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 it's just that there should be a way to do it thats faster...
Faster in what way? (Define faster) And why do you believe what you have is noticeably slow?

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Don't get stuck in these things. If it works, it works, that's the most important. It's meaningless to start optimizing a code that simple (and that is called once in the whole game, since it's just initialization). Who cares if it's not elegant? It will be better next time. That problem has nothing to do with syntax, or the structure of the language or something, it's worthless (= you won't benefit from it) to spend much time with it.

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Ok, Have the board displaying correctly, just needed to think things through first.
I just realised how big this code is going to get, should I learn how to use header files and the like?
I have an idea for the snake's movement, to have a function getting the direction (how?) and then another function to see what will happen if the snake moves there, if it's legal, move the snake and if it's illegal stop the game and show the finished screen with the dead snake's last position. If you understand what I mean, is that how I should do it or is there a better way?
Thanks

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Quote:
 I just realised how big this code is going to get, should I learn how to use header files and the like?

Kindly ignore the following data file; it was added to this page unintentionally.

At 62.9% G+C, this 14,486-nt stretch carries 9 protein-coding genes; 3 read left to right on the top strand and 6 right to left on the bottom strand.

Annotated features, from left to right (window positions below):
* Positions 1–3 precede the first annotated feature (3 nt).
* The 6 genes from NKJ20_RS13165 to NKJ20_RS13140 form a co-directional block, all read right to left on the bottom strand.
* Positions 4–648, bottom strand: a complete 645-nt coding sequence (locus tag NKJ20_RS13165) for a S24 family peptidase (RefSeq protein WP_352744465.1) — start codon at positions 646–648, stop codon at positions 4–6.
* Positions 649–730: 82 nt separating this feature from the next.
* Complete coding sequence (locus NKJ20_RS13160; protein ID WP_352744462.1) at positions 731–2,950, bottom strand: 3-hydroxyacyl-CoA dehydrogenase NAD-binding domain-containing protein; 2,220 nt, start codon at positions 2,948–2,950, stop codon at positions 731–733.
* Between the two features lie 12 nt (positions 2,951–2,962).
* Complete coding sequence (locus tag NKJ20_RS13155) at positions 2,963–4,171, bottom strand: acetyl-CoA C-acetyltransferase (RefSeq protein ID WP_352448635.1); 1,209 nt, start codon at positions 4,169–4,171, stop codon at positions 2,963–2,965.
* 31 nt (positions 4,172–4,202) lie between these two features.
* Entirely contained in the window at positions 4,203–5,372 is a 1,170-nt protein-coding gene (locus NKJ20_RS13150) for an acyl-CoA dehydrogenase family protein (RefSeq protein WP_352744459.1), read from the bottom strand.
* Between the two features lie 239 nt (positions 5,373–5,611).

You've been learning C++ for 9 months. You have to confront how C++ handles organization of code at some point.

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 If you understand what I mean, is that how I should do it or is there a better way?
Maybe there is a better way, maybe there isn't. But the point is that you learn. If we feed you information, you don't learn.

Good point...

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Dude.

Make a game that works. Doesn't matter if it is in a single cpp file at this point. Eventually you'll get to the point where you learn that the code is hard to navigate.

The way that you get better at programming is by sucking at it and making mistakes, and figuring out why what you wrote sucks and learning not to write it that way.

This is called the craft of programming. There is no way to get better at it other than by putting in time.

So write your code. Make it work in whatever way you can. Once you have done that, then show it, and take whatever constructive criticism is given. Don't listen to any of the "you should never do X" or "you should always do Y". The people who say these things are wrong. There are reasons for and against using any particular methodology in a particular circumstance.

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Couple of problems that google's giving me NOTHING on!

1)How can I update the board instead of re-displaying it each time?